This is not the end, but it doesn’t inspire a lot of hope either:
The musicians of the Detroit Symphony Orchestra have rejected management’s latest contract offer, setting up a showdown that could lead to the cancellation of the rest of the 2010-11 season by the end of the week.
With nearly 50% of the season already lost due to the 19-week musicians’ strike, management has said the conflict has reached a critical juncture. Musicians said that management’s latest offer represented progress, but the two sides remained at odds how to spend $2 million earmarked for community outreach work, and how much of that money would be guaranteed — as opposed to optional for extra work.
Earlier this week, the secretary of the DSO’s executive committee, Glenda Price, said that if a deal wasn’t in place by the end of the week the season would “probably” be canceled.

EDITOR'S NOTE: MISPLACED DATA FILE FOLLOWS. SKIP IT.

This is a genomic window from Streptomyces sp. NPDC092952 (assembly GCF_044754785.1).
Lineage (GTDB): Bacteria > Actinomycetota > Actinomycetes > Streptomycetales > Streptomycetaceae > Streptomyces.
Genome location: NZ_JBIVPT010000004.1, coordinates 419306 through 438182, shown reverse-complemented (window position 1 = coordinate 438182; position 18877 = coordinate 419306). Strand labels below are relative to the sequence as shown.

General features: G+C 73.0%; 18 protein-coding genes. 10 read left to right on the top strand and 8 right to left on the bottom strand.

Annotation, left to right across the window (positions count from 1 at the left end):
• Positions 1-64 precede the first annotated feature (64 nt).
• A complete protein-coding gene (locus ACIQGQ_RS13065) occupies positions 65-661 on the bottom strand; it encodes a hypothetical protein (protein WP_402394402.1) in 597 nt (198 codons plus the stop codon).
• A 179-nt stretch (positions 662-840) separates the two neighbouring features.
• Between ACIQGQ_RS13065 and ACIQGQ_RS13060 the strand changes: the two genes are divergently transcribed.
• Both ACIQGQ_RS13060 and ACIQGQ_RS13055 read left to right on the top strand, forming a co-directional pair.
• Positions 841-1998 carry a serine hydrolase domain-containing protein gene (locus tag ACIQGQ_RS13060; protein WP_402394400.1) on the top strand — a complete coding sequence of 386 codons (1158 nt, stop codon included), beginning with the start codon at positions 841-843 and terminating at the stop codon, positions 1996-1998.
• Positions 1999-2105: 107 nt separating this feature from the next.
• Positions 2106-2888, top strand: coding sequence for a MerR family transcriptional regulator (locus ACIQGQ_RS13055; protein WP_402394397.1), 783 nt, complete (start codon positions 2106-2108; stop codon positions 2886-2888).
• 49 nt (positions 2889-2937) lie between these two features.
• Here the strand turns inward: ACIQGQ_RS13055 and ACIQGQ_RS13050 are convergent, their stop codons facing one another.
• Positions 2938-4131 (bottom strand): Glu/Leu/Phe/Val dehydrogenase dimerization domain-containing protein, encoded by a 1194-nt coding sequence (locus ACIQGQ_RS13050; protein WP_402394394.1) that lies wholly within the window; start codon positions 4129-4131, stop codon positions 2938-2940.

While management has not characterized the current contract proposal as a final offer, it had asked the musicians for a formal response by Friday. Cellist Haden McKay, a member of the musicians’ negotiating team, confirmed today that the players had rejected the offer — but said that the musicians had made an informal counterproposal and were still interested in finding common ground.
What I hear through the grapevine leads me to believe that DSO management still doesn’t understand the first principle of concessionary bargaining, which is: prioritize. I’m inclined to suspect they don’t get the second principle either, which is: negotiation is about trading.